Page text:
Just a few years ago, major league baseball was on the verge of the sort of big-league drug problem that some other sports face today.
"When I broke in eight years ago, plenty of guys took uppers (stimulants) every day to play . . . 162 games a year. They were begging for an addiction," said Baltimore Oriole Ken Singleton.
"I'd see teammates on the uppers-and-downers jag . . . guys who couldn't go to sleep after night games, then crashed and slept all day."
As recently as five years ago, it was not considered odd for a 20-game winner like Pat Dobson to tell his mates after a defeat, "I didn't get outpitched. I got out-greenied."
"Lots of players thought those greenies (amphetamine tablets) made them play better in every way," said Singleton. "What they didn't know was that they only felt like they were playing better.
"Pitchers couldn't judge the effectiveness of their own stuff. Guys'd come back to the dugout and say, 'Man, I'm throwin' hard. How come my stuff is all going up against the wall?'"
In those bad old days of recent vintage, some careers went down the greenie chute.
"I had (a highly successful player) who played for me and he couldn't bear not to maintain that level," said Baltimore Manager Earl Weaver. "He just burned himself out on amphetamines. His career was washed up in three years."
"For years there was pressure throughout baseball to take uppers as a cure-all for just about everything," said the Oriole pitching coach, Ray Miller.
"Trainers doled them out in the clubhouse for anything they thought was wrong with you. Got a sore arm? Take a coupla greenies. Got an injury, got a hangover, feel tired from a road trip or too many games? Take a few more.
"I popped a few uppers every day for the last two weeks of a AAA pennant-race as a relief pitcher," recalled Miller. "I didn't notice any effect . . . until after the season. I couldn't eat, sleep or think right for a month."
In those benighted days, "pep pills," "greenies," and "uppers" were thought to be so innocent that the Washington Senators, for instance, kept a cereal bowl full of them in the middle of the locker room. Grab a handful.
In the early 1970s, before league and government-imposed restrictions became much tighter, greenies were ubiquitous.
Few players realized until recent years the many and dangerous side effects of amphetamines. Ballplayers thought them a harmless aid to coping with a long and trying season.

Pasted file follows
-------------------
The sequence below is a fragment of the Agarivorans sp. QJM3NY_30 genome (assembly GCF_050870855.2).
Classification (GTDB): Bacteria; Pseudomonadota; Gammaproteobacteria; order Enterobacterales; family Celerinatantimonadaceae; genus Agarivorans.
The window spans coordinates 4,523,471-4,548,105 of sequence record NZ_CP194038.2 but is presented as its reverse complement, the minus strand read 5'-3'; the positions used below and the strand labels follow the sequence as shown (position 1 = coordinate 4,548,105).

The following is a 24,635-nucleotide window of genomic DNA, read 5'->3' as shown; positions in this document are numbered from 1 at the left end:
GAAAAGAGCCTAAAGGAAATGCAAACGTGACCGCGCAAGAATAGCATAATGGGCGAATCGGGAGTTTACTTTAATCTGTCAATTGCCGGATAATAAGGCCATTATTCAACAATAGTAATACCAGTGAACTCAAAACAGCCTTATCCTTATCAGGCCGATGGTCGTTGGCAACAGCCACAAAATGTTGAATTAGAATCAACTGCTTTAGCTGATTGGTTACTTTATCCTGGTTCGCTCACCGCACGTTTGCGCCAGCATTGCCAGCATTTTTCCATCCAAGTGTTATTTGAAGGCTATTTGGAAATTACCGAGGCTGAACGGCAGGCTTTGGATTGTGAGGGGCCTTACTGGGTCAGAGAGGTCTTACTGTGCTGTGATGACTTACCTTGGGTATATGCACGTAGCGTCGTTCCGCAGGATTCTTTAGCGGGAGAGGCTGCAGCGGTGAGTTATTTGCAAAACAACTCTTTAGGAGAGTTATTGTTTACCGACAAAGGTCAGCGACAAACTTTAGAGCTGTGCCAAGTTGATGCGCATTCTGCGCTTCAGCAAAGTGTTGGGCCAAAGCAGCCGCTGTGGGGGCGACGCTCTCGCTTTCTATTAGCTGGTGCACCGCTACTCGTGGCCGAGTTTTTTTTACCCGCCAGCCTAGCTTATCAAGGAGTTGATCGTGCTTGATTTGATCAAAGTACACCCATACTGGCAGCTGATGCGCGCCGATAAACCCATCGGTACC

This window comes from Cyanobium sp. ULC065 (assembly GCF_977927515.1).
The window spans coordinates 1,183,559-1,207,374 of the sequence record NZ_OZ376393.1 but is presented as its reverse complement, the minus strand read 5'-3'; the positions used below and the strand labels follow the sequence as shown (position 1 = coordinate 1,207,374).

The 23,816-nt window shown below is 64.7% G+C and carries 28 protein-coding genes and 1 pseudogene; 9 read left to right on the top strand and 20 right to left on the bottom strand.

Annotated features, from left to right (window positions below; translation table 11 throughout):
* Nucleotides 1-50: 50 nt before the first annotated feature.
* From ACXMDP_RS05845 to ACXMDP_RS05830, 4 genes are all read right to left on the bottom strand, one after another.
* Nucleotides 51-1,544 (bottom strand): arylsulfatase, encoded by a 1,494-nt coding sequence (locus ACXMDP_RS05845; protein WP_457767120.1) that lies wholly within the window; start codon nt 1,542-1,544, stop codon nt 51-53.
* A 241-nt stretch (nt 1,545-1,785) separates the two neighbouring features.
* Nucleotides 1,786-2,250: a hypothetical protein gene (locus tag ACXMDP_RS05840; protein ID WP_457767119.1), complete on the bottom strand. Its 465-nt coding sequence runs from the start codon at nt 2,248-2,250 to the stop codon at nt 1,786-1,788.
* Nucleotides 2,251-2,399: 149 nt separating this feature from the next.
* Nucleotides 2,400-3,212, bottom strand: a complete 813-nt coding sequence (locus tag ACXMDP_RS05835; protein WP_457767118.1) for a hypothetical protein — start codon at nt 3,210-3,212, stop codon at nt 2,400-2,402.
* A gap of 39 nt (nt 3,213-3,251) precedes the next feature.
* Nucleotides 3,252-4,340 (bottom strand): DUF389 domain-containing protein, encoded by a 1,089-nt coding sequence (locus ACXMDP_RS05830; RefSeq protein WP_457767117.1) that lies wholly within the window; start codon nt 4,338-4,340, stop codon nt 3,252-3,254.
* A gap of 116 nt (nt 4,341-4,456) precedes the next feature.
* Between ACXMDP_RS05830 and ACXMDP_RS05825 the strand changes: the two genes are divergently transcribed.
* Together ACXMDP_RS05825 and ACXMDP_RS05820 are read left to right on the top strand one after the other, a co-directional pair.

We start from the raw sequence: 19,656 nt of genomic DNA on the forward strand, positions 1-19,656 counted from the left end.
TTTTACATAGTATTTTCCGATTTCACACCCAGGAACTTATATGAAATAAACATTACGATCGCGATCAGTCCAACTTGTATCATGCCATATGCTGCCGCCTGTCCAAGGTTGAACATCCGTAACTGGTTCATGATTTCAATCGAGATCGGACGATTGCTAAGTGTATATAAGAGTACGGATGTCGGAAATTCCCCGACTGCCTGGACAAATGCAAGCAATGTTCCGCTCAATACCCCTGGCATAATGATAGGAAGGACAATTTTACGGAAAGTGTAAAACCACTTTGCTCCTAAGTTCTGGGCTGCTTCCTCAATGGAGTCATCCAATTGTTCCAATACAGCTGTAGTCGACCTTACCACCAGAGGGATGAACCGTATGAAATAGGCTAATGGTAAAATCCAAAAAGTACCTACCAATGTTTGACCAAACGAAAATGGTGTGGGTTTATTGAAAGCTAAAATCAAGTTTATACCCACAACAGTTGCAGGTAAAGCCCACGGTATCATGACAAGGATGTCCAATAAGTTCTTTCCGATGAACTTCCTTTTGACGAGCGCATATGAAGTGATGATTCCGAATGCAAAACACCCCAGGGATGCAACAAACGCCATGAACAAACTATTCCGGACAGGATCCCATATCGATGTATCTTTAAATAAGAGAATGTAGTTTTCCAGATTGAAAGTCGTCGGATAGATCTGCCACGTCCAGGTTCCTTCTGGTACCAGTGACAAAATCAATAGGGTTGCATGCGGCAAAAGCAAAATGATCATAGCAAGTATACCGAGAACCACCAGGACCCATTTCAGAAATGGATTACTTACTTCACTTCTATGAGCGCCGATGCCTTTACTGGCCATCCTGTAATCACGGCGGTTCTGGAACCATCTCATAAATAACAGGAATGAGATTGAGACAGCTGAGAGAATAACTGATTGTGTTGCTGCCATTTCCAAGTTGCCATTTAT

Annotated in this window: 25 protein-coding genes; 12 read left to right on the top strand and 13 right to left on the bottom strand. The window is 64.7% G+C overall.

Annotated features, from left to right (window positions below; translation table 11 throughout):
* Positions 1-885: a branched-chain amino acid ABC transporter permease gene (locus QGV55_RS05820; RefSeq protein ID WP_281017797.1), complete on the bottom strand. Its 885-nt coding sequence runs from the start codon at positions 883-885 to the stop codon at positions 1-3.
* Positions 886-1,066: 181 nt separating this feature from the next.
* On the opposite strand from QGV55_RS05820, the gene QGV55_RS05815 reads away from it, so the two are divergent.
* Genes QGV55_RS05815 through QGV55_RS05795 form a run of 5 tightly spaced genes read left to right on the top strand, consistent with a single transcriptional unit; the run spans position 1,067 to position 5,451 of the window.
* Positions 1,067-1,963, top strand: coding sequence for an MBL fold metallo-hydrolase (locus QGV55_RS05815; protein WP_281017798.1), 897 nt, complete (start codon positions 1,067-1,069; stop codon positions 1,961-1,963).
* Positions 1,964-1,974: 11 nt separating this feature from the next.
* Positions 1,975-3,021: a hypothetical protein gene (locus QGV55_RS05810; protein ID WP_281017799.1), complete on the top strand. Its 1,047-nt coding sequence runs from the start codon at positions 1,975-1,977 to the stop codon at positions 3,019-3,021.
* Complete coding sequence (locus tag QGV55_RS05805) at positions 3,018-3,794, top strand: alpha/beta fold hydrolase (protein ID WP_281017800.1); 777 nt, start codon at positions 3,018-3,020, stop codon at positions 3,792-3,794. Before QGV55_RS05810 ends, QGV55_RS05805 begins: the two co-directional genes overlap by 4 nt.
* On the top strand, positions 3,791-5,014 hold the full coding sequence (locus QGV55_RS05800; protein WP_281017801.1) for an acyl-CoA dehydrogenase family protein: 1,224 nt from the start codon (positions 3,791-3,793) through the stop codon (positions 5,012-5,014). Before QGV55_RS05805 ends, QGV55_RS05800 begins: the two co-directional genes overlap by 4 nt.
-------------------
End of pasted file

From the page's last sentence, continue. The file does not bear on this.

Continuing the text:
"Competition was tougher in the minors 15 years ago," said Miller. "You got the message fast that any edge you needed to stay alive was the edge you'd better get.
"My first day in the Giants' camp, there were 485 players. My number was 355. We had different colored socks to tell which group we were in. You couldn't afford to be hurt or tired. A dozen guys wanted your spot.
"I remember looking at all those pros and saying, 'Jeeez, these guys sure act hyper.' I just didn't know it was all the greenies they were gulping."
Major leaguers, a cautious group, would not talk so freely about such a controversial, and recent, past if the situation were not dramatically altered for the better.
"I've seen less drugs in baseball every year," said Singleton.
"Sure, there are still guys takin' uppers every game, still night owls on a jag. But nobody thinks they're smart. It used to be a lot worse.
"You might take something to pep you up after a coast-to-coast plane flight, or if you felt particularly tired - just like a doctor or lawyer might do the same thing.
"But the important thing is that players don't believe anymore that greenies help you per se.
"You've gotta be on top of this game to play it well. It's all reflexes and judgment. You can't do that on uppers. I hear pitchers complaining that greenies throw off their control. If you're all pumped up, it throws off your timing."
Major league baseball, especially the commissioner's office, would not mind taking some of the credit for the game's cleaning up its act.
Eight years ago, baseball began an education campaign regarding alcohol and drug abuse, headed by Oriole team physician Dr. Leonard Wallenstein of Johns Hopkins University.
Through pamphlets, films, spring training lectures and the like, Wallenstein and others tried to "get the basic facts about drugs to the players . . . we thought that would be enough.
"Once they began to see that there were dangers, but no benefits, we saw progress. We pointed out studies that showed statistically that it was a mistaken idea that amphetamines could help them," Wallenstein said.
Even the use of anti-inflammatory cortisone shots for pitchers with sore arms has decreased.
"Nowadays, the players is looked at as a long-term investment," said Miller. "Players no longer seem to fear losing their jobs. That's probably the way it should be. But it still shocks me to hear of a player saying, 'My back kinds hurts. I think I better go on the disabled list.'"
Once, not so long ago, the solution - the false solution to so many baseball woes - would have been simple. Grab a greenie. CAPTION: Picture, Ken Singleton: "Sure, there are still guys takin' uppers every game. . . .But nobody thinks they're smart." AP